Nick Cave once described the track ‘Avalanche’ as a “hidden song”. He elucidated this point further in his Red Hand Files, by writing: “Leonard Cohen will sing, and the boy will suddenly breathe as if for the first time, and fall inside the laughing man’s voice and hide.”
Adding: “The boy will grow older, and over time there will be other songs – not many – ten or maybe twenty in a lifespan, that stand apart from the rest of the music he will discover. He will realise that not only are these songs sacred, they are ‘hiding songs’ that deal exclusively in darkness, obfuscation, concealment and secrecy. He will realise that for him the purpose of these songs was to shut off the sun, to draw a long shadow down and protect him from the corrosive glare of the world.”
‘Avalanche’ is a brooding song, one of darkness and mourning, but also comfort by way of opposites, in that it depicts by proxy the light beyond the avalanche’s passing. Ultimately, this is just about as moody as music can get. In the darkness of the melody, it becomes clear why Cohen was championed as the voice of the divine. And what’s more, it becomes clear the kinship that both Nick Cave and Leonard Cohen share as songwriters.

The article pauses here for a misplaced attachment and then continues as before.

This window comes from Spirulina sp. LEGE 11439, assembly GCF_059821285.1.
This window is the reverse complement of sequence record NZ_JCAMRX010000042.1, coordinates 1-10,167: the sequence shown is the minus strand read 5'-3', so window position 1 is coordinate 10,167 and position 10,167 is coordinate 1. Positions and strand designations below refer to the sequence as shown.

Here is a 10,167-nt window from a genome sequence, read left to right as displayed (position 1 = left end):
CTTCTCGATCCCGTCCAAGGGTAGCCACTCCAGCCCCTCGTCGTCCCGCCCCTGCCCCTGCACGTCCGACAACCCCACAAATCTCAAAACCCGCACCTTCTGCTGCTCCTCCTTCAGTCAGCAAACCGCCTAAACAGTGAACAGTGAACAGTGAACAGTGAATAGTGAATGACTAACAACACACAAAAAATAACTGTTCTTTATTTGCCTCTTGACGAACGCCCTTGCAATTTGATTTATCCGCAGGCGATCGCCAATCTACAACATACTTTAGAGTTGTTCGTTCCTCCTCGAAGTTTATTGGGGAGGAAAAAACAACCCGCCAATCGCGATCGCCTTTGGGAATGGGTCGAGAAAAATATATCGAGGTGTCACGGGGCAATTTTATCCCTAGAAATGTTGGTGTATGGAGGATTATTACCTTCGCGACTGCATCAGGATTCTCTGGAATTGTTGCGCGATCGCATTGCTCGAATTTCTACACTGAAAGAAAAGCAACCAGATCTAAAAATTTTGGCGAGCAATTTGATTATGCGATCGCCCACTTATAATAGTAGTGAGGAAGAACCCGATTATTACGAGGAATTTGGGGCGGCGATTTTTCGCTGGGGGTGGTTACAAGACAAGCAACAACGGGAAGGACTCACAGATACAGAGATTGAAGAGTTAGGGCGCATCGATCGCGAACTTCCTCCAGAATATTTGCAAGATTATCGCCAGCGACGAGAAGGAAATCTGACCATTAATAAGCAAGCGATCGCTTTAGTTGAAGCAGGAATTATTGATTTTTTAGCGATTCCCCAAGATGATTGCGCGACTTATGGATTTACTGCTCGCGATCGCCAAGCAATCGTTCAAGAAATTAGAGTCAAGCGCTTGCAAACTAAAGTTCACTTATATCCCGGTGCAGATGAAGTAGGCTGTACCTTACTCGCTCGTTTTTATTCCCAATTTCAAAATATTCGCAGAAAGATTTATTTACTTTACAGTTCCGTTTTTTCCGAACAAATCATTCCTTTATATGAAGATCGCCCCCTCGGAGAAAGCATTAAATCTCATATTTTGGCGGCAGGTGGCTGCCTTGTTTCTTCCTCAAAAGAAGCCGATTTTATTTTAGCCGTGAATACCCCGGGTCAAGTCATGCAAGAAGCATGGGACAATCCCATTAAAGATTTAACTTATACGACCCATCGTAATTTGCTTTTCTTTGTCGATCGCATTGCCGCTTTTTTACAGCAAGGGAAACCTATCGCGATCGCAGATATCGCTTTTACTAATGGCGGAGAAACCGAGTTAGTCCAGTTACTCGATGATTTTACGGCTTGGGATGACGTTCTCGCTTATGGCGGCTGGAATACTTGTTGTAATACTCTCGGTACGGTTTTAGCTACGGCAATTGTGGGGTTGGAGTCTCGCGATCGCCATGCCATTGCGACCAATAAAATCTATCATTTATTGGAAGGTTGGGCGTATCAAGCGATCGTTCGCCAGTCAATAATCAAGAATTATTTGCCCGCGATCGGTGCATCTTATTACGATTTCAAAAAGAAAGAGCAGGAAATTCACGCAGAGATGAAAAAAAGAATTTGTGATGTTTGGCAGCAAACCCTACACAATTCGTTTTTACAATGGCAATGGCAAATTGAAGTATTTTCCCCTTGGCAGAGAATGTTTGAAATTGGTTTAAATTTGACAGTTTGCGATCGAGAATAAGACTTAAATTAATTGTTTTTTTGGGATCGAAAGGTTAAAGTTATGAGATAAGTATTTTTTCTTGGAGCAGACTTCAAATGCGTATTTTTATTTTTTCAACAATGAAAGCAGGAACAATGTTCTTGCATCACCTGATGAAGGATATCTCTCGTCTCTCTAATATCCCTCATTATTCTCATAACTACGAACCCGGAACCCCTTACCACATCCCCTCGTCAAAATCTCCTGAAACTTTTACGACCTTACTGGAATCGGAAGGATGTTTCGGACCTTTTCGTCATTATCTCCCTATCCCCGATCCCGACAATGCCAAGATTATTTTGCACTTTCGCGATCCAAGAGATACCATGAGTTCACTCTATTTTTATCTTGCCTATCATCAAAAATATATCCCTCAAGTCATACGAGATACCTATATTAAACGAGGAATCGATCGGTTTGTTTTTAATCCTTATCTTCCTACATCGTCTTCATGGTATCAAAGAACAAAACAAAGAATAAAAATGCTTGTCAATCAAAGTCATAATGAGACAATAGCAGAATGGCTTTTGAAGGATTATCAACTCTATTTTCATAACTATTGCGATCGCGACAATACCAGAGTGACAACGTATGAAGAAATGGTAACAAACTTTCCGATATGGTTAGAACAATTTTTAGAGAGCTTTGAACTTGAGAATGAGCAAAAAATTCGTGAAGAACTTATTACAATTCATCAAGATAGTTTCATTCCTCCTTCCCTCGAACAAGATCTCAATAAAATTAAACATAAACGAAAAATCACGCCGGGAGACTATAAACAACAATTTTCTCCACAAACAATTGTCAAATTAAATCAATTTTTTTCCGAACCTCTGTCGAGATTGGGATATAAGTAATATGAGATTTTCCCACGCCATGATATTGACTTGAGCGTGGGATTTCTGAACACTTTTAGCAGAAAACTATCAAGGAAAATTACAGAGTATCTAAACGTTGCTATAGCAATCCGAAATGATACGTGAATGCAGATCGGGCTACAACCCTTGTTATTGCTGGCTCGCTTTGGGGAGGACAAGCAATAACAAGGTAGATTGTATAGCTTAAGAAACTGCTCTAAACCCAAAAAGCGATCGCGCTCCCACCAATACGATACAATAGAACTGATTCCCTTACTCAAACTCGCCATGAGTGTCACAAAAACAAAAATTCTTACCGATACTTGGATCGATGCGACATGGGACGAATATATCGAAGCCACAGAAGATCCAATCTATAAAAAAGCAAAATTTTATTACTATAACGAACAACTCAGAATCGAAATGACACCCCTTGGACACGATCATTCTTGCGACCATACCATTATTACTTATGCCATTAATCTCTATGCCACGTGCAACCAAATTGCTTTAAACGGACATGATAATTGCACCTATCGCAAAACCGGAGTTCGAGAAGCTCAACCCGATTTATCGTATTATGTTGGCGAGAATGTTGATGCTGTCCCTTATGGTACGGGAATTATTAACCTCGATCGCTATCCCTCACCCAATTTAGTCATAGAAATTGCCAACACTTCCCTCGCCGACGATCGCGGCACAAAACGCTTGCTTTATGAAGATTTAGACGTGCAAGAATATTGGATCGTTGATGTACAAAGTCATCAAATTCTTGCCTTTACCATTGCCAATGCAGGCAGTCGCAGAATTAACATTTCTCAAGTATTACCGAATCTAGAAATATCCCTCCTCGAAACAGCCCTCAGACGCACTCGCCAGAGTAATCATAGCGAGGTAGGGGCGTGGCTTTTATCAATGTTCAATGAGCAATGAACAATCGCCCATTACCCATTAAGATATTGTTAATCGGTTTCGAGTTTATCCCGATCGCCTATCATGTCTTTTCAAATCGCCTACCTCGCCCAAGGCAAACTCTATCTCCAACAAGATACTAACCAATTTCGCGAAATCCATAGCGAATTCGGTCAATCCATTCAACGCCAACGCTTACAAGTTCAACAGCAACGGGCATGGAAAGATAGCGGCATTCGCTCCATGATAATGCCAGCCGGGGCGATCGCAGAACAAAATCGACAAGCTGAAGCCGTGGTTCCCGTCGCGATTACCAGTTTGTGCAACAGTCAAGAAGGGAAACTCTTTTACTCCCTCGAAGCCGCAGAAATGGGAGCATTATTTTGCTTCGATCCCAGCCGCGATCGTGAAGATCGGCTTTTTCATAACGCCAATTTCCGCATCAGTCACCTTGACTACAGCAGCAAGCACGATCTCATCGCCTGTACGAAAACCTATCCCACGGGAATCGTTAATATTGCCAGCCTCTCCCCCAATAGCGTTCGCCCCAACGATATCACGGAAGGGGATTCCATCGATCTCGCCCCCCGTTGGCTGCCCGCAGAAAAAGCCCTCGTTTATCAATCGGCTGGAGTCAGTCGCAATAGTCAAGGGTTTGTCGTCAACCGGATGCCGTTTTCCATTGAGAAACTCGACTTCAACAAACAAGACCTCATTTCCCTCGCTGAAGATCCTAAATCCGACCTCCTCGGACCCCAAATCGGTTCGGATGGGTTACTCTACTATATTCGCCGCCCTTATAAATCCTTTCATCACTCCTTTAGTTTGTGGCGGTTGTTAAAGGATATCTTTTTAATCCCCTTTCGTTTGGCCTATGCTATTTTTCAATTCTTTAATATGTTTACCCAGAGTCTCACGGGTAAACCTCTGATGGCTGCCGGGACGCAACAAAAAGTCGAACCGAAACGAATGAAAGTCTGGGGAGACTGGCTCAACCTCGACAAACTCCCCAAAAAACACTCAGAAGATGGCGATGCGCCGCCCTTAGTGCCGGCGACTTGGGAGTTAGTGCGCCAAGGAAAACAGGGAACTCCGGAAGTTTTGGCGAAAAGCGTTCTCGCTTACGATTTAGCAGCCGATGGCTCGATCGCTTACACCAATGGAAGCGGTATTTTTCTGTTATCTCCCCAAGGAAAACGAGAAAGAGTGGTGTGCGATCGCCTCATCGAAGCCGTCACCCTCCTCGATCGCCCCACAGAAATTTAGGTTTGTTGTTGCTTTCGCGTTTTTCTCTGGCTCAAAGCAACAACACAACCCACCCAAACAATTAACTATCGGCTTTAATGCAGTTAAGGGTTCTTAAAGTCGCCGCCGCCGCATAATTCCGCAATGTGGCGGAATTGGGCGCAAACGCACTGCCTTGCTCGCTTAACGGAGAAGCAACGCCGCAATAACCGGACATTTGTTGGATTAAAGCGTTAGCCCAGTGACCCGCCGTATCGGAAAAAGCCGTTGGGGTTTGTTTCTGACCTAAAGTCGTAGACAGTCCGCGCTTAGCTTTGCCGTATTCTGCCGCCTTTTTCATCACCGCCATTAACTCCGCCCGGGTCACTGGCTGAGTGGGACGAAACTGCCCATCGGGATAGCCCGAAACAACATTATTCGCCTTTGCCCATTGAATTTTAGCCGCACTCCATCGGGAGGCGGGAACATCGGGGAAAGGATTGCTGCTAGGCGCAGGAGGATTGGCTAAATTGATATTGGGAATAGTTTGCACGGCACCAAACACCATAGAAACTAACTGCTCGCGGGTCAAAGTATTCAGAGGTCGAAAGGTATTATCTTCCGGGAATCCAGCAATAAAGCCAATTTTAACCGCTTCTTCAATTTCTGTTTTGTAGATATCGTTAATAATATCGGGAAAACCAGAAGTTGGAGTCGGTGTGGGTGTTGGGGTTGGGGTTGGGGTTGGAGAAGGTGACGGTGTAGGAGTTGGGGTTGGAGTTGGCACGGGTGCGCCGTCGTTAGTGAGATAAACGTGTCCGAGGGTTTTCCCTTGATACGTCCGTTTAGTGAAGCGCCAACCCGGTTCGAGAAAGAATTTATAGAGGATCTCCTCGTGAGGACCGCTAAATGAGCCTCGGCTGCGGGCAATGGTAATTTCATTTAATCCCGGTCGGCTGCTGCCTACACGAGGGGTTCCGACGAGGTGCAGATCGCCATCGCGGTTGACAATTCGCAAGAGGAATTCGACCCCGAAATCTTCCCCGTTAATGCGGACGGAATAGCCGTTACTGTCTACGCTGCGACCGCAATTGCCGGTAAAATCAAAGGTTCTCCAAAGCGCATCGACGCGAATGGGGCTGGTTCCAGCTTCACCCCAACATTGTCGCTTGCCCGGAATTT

Thus, when Cave chose to tackle ‘Avalanche’ for a cover, it was a bold and daring move that exhibited a great deal of courage on his part. He dared to risk derision for laying his hands on something that he not only liked but cherished. Of course, most covers are embarked upon from a place of admiration, but often the artist has a view of ‘making it their own’ or ‘adding a new spin’, Cave was coming at his cover from a position of unrivalled reverence.
The cover was part of a session with the Starz pirate show Black Sails. Sat behind the piano and alongside Warren Ellis’ haunting violin in the background, Cave braved the choppy seas of ‘Avalanche’ with gutsy bravura.
When Cohen heard the track he said that Cave had butchered it, but fear not fellow Cave fans, far from being a scathing criticism he actually meant it as a compliment. As he told Steven Blush at the time when asked which covers of his songs he has liked and which have been butchering’s: “There have probably been some who have butchered it, but I’ve generally liked the job that people have done with it. I guess you could say Nick Cave butchered my song, ‘Avalanche,’ and if that’s the case, let there be more butchers like that.”
Perhaps the reason Cave’s cover was so different from the original is best described in his eulogy to Cohen upon his passing in 2016: “For many of us Leonard Cohen was the greatest songwriter of them all.”
He added: “Utterly unique and impossible to imitate no matter how hard we tried. He will be deeply missed by so many.”
You can take a listen to the Cave’s version, which could haunt an empty house, below.